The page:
With comic lines you rely on actors. At the first rehearsal of LAST TANGO IN HALIFAX Sarah Lancashire talked to Euros Lynn about the comedy in my writing. It’s nice to be involved, to have an eye across the casting – for instance in LAST TANGO IN HALIFAX Northern actors will get the Northern vernacular in the dialogue – but then Nicola Walker is not Northern and gets it all across.
SCOTT & BAILEY
I love writing telephone calls. Mal Young had a rule that you weren’t allowed phone calls. But with mobile phones you can’t not have them. It is intrinsically bad – so you have to go out of your way to make them funny or interesting.
Think through entrances and exits – what keeps people hooked.
Before SCOTT & BAILEY I prided myself on not having written a police drama. I thought about how to make it different. I talked to Diane Taylor from Manchester police who told me about, for example, proper police interviewing technique – interview strategy. Lots of UK police dramas are based on US police drama rather than going out of its way to look at how UK police really operate.
(Discussion of show-runners, hiring other writers to write SCOTT & BAILEY) In the US a lot of the show’s writers get rewritten by the show-runner. On SCOTT & BAILEY I had to rewrite two episodes almost from scratch. Amelia Bulmore has very successfully written episodes.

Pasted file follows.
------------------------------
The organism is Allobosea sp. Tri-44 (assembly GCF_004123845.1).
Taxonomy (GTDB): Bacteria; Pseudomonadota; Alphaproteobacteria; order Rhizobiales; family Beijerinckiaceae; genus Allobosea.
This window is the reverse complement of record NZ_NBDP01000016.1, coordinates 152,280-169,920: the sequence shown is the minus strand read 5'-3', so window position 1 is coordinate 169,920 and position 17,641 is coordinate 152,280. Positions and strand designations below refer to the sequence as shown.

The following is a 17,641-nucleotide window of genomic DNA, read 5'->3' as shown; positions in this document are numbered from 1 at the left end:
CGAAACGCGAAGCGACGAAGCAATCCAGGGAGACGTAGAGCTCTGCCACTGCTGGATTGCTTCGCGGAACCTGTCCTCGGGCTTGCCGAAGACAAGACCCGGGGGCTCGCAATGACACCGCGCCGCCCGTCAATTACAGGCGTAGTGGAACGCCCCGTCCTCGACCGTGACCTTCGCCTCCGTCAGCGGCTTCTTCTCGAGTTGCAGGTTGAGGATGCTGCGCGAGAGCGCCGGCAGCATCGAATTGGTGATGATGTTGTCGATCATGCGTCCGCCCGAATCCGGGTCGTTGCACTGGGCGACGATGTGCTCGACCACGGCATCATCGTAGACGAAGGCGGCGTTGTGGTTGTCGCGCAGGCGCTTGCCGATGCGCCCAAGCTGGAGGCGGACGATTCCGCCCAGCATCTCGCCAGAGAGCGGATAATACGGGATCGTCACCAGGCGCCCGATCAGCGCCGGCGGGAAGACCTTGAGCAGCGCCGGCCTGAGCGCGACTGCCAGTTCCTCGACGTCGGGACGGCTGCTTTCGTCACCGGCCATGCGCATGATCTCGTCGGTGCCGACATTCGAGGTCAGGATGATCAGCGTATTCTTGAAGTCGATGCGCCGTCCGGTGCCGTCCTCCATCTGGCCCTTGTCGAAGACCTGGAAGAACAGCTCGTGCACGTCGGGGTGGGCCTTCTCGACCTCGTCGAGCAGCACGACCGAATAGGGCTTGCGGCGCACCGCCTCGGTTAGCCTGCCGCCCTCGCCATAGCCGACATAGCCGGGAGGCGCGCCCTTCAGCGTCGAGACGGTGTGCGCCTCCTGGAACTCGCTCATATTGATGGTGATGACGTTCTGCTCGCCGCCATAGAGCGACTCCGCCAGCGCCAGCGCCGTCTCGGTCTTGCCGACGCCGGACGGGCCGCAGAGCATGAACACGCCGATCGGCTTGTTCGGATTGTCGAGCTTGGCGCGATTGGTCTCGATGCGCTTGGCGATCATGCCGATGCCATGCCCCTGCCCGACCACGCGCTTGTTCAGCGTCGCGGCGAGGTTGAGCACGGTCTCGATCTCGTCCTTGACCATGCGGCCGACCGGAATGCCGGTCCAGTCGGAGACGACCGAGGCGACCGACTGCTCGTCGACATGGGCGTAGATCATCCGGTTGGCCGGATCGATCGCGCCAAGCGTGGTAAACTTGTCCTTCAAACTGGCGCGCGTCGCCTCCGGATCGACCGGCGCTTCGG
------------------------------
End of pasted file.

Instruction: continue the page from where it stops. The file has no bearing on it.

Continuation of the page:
I really like working with certain actors – they charge your imagination. I wrote HAPPY VALLEY very definitely with Sarah Lancashire in mind.
Good drama is about people – and people are funny, warm, caring. If people can, they choose to be funny because it’s engaging. I wish I’d made HAPPY VALLEY warmer in places. It reflects real life.
The genesis of LAST TANGO IN HALIFAX was me telling Nicola Shindler at Red Productions about my mother getting remarried – and she said ‘That’s your next six part series.’ It was turned down by the ITV and BBC. But when Danny Cohen came to BBC1, he commissioned it just like that.